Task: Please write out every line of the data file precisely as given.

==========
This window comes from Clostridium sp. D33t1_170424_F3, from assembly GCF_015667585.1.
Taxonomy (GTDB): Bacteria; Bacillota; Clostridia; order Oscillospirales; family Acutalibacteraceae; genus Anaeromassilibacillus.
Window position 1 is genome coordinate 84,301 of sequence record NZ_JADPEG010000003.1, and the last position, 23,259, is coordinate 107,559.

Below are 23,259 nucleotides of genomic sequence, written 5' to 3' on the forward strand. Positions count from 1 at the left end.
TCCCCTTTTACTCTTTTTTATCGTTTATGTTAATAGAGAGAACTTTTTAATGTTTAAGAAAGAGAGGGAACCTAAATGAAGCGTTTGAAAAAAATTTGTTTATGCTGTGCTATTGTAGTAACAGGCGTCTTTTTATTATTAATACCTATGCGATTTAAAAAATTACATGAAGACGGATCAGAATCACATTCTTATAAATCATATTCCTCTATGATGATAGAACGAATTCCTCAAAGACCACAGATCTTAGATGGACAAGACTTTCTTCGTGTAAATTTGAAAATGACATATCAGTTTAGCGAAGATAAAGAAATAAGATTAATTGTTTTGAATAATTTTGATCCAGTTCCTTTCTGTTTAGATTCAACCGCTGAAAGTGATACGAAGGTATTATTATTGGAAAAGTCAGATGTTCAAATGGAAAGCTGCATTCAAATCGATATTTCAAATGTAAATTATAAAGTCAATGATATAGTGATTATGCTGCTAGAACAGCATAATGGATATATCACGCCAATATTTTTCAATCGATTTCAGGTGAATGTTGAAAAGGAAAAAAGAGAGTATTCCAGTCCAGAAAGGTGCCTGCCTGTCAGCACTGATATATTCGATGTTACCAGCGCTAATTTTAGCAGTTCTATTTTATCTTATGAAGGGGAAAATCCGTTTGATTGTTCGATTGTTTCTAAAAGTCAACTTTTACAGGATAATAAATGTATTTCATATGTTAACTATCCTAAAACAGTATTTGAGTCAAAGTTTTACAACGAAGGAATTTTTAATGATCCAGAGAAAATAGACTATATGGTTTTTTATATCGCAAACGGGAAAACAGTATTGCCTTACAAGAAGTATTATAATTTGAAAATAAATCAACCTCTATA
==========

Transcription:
This window comes from Clostridium sp. D33t1_170424_F3, from assembly GCF_015667585.1.
Taxonomy (GTDB): Bacteria; Bacillota; Clostridia; order Oscillospirales; family Acutalibacteraceae; genus Anaeromassilibacillus.
Window position 1 is genome coordinate 84,301 of sequence record NZ_JADPEG010000003.1, and the last position, 23,259, is coordinate 107,559.

Below are 23,259 nucleotides of genomic sequence, written 5' to 3' on the forward strand. Positions count from 1 at the left end.
TCCCCTTTTACTCTTTTTTATCGTTTATGTTAATAGAGAGAACTTTTTAATGTTTAAGAAAGAGAGGGAACCTAAATGAAGCGTTTGAAAAAAATTTGTTTATGCTGTGCTATTGTAGTAACAGGCGTCTTTTTATTATTAATACCTATGCGATTTAAAAAATTACATGAAGACGGATCAGAATCACATTCTTATAAATCATATTCCTCTATGATGATAGAACGAATTCCTCAAAGACCACAGATCTTAGATGGACAAGACTTTCTTCGTGTAAATTTGAAAATGACATATCAGTTTAGCGAAGATAAAGAAATAAGATTAATTGTTTTGAATAATTTTGATCCAGTTCCTTTCTGTTTAGATTCAACCGCTGAAAGTGATACGAAGGTATTATTATTGGAAAAGTCAGATGTTCAAATGGAAAGCTGCATTCAAATCGATATTTCAAATGTAAATTATAAAGTCAATGATATAGTGATTATGCTGCTAGAACAGCATAATGGATATATCACGCCAATATTTTTCAATCGATTTCAGGTGAATGTTGAAAAGGAAAAAAGAGAGTATTCCAGTCCAGAAAGGTGCCTGCCTGTCAGCACTGATATATTCGATGTTACCAGCGCTAATTTTAGCAGTTCTATTTTATCTTATGAAGGGGAAAATCCGTTTGATTGTTCGATTGTTTCTAAAAGTCAACTTTTACAGGATAATAAATGTATTTCATATGTTAACTATCCTAAAACAGTATTTGAGTCAAAGTTTTACAACGAAGGAATTTTTAATGATCCAGAGAAAATAGACTATATGGTTTTTTATATCGCAAACGGGAAAACAGTATTGCCTTACAAGAAGTATTATAATTTGAAAATAAATCAACCTCTATA